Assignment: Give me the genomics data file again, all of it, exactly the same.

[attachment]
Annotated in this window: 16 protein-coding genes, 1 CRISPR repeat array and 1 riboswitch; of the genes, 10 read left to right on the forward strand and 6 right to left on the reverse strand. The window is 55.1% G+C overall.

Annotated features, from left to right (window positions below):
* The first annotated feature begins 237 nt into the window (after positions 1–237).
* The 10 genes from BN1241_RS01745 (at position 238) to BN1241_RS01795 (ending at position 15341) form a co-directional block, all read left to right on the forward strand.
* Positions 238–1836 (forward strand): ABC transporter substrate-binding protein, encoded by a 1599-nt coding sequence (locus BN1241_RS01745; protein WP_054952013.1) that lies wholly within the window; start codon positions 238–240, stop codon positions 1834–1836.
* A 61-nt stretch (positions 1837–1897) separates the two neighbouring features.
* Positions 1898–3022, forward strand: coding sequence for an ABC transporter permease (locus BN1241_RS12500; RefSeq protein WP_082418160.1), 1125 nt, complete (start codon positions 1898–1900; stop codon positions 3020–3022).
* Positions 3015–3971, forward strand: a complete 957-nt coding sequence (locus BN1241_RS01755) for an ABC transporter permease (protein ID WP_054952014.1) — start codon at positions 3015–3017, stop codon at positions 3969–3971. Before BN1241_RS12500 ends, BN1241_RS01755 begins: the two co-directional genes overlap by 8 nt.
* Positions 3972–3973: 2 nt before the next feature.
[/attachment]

Annotated in this window: 16 protein-coding genes, 1 CRISPR repeat array and 1 riboswitch; of the genes, 10 read left to right on the forward strand and 6 right to left on the reverse strand. The window is 55.1% G+C overall.

Annotated features, from left to right (window positions below):
* The first annotated feature begins 237 nt into the window (after positions 1–237).
* The 10 genes from BN1241_RS01745 (at position 238) to BN1241_RS01795 (ending at position 15341) form a co-directional block, all read left to right on the forward strand.
* Positions 238–1836 (forward strand): ABC transporter substrate-binding protein, encoded by a 1599-nt coding sequence (locus BN1241_RS01745; protein WP_054952013.1) that lies wholly within the window; start codon positions 238–240, stop codon positions 1834–1836.
* A 61-nt stretch (positions 1837–1897) separates the two neighbouring features.
* Positions 1898–3022, forward strand: coding sequence for an ABC transporter permease (locus BN1241_RS12500; RefSeq protein WP_082418160.1), 1125 nt, complete (start codon positions 1898–1900; stop codon positions 3020–3022).
* Positions 3015–3971, forward strand: a complete 957-nt coding sequence (locus BN1241_RS01755) for an ABC transporter permease (protein ID WP_054952014.1) — start codon at positions 3015–3017, stop codon at positions 3969–3971. Before BN1241_RS12500 ends, BN1241_RS01755 begins: the two co-directional genes overlap by 8 nt.
* Positions 3972–3973: 2 nt before the next feature.